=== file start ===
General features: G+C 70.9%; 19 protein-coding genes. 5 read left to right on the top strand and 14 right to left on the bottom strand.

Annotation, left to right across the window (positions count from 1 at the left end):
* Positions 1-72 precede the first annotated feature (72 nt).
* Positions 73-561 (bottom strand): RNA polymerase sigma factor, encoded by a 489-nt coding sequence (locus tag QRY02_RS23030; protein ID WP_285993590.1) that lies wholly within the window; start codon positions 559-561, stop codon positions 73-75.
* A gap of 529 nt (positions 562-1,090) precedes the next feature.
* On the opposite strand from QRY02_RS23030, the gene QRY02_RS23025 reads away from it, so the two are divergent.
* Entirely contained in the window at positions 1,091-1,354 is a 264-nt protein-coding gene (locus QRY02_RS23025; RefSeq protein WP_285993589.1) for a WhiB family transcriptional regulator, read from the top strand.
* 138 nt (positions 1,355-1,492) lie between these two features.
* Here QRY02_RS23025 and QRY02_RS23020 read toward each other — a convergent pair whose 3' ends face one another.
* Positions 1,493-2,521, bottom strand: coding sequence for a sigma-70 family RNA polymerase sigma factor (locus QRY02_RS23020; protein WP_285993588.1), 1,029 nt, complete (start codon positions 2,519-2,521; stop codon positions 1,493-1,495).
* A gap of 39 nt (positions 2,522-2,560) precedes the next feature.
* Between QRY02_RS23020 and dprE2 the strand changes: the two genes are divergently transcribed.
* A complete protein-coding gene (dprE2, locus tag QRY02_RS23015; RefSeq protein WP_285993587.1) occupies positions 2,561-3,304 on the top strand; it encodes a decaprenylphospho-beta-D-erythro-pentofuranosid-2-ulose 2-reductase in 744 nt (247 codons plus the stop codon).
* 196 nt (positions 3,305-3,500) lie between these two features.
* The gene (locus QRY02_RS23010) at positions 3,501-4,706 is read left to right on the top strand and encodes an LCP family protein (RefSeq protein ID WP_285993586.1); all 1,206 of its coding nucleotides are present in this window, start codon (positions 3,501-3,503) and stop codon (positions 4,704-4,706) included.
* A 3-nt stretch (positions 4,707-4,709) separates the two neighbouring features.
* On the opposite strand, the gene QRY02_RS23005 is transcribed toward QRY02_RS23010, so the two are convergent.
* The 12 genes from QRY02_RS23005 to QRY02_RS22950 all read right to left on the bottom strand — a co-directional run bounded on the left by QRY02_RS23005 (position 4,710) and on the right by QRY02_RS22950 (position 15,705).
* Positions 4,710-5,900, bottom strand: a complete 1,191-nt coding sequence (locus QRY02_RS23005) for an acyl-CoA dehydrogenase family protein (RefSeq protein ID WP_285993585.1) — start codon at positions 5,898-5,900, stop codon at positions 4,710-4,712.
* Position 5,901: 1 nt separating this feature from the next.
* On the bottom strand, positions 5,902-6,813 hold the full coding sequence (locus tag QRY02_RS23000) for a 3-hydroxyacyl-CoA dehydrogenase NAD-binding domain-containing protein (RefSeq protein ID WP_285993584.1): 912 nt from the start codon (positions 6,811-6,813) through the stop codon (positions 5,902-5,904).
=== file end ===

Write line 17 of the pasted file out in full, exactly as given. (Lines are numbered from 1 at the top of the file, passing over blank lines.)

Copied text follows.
* On the opposite strand, the gene QRY02_RS23005 is transcribed toward QRY02_RS23010, so the two are convergent.